Everyone who has visited this place cannot forget its smell. Heavy, disgusting, all-pervading. I was lucky to get there in the winter. In summer, in the heat, the aromas intensify. At the entrance, tourists are given a sprig of mint, but it, of course, does not help much.

So, having descended closer to the workers, I was shocked. A spectacle like a horror movie. Around the remains of blood, animal skins in packs hang on donkeys, which are used here as transport. The workers themselves are very gloomy. But they can be understood.

How does everything work in Chouara? First, the stripped skins are soaked several times in a limestone solution to separate the remnants of the fur from the skin. Then the excess is manually scraped off. To keep the skin soft and pliable, it is soaked in bird droppings. Then the leather is dipped in vats with natural dyes and dried on the roofs. 

Although the sight is not pleasant, it is definitely remembered and impressive. It's amazing - Morocco is one of the most developed countries in Africa, but such ancient types of production are still alive.

Michelin-starred restaurant in the mountains of Morocco

From Fez I went to the Atlas Mountains, which impressed me no less than the cities. Small villages are crowded like nests on the mountain slopes, the air is fresh and cool, snow still lay on the peaks in January. The hotel I stayed in was very atmospheric with amazing views. There I was greeted with such hospitality that it seemed as if I was their only guest. They were treated to tea and sweets, offered a blanket, told what to see in the area and what to have fun.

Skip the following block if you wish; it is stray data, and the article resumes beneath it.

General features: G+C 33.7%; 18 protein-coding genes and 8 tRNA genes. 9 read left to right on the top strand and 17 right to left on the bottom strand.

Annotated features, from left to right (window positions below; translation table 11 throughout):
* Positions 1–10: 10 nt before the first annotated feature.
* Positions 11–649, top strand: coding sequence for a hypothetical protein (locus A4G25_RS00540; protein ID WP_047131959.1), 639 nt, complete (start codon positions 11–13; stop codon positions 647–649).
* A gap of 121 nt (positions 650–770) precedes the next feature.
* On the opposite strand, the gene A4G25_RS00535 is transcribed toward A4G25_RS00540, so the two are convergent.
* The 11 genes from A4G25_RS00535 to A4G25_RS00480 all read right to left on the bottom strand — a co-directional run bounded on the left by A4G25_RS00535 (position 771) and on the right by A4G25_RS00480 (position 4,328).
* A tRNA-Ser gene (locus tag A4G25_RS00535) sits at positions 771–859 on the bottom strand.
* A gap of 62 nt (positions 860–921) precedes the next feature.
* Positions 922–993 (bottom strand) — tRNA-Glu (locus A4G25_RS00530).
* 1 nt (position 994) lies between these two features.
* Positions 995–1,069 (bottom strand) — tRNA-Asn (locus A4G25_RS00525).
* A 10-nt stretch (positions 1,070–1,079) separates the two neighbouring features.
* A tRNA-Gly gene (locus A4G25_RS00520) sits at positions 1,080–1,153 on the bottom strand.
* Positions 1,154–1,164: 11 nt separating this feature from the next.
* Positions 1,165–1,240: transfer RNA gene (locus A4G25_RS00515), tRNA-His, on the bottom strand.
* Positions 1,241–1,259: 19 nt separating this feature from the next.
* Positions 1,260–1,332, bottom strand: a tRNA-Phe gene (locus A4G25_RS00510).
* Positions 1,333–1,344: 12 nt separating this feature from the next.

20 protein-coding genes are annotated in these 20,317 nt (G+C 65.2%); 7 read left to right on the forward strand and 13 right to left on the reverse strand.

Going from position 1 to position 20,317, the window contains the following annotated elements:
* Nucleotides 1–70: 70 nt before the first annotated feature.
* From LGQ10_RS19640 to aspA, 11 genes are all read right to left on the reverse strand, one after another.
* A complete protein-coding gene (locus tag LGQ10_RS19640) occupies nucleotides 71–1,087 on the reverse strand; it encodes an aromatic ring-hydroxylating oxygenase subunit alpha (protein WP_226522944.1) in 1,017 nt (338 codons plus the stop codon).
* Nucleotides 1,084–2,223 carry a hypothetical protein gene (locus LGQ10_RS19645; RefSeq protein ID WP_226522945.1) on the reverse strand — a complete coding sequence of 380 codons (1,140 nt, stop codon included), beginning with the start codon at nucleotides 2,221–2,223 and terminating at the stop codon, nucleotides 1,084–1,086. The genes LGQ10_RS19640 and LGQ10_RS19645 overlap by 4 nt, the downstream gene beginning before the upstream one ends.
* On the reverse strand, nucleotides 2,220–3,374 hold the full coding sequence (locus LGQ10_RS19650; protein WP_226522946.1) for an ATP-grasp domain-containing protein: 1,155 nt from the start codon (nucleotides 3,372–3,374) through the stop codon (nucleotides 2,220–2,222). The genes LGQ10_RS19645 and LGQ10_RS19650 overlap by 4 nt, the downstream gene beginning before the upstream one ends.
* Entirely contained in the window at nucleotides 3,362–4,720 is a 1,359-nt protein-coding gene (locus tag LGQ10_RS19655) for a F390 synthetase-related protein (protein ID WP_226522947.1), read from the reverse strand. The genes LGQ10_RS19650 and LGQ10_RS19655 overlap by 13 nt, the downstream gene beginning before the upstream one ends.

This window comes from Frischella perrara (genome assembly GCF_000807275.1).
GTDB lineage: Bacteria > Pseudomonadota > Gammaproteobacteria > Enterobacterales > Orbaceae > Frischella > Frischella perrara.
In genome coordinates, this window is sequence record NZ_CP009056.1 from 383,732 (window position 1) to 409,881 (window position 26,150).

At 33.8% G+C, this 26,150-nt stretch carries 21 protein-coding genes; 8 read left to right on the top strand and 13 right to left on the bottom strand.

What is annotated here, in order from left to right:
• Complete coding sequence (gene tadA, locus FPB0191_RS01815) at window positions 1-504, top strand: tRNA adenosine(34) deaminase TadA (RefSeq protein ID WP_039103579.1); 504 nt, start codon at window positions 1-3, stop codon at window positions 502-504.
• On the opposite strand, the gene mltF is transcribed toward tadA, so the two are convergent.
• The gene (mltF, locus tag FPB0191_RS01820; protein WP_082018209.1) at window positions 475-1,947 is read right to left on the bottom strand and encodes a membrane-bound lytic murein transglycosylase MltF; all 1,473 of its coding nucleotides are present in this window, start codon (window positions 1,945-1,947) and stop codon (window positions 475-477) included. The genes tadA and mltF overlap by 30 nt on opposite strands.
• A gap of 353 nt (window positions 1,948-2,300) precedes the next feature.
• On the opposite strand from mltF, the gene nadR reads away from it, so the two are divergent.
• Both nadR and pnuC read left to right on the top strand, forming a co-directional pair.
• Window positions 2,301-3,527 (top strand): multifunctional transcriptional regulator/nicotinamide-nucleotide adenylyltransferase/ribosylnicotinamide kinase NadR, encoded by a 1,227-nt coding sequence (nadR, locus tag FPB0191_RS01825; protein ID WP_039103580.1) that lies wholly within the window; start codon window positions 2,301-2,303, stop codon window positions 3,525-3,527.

On the way from there, another interesting story happened to me.

Most cafes and restaurants in Morocco are small and inconspicuous. Everything is very simple, modest, but delicious. Especially outside the cities. There was a sign next to one of these village establishments: "Chef with a Michelin star is preparing." At first I thought it was just another tourist gimmick from resourceful Moroccans, or just a joke. Nevertheless, I decided to check and find out what is the connection between the "hut" at the foot of the Atlas Mountains and haute cuisine.

An English speaking girl worked in the restaurant and explained to me what was going on. A French chef with a Michelin star actually cooked in the kitchen of this establishment for one week. He, this girl and the waiter came to the country to share knowledge and experience with their Moroccan counterparts and at the same time increase the rating of local restaurants. Morocco was once a colony of France, and cultural exchange between the countries still takes place today.

We were treated to traditional Moroccan dishes, but they were served exquisitely and included some secret ingredients for a more sophisticated taste. 

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I became convinced that Morocco is indeed a very contrasting country. And the point is not only that it has combined Arab, Berber and European cultures. And not only in natural contrasts: ocean, sea, desert, mountains. But even in ordinary everyday life, it is full of paradoxes. Well, in what other country will a chef with a Michelin star cook for you in a godforsaken village near the mountains?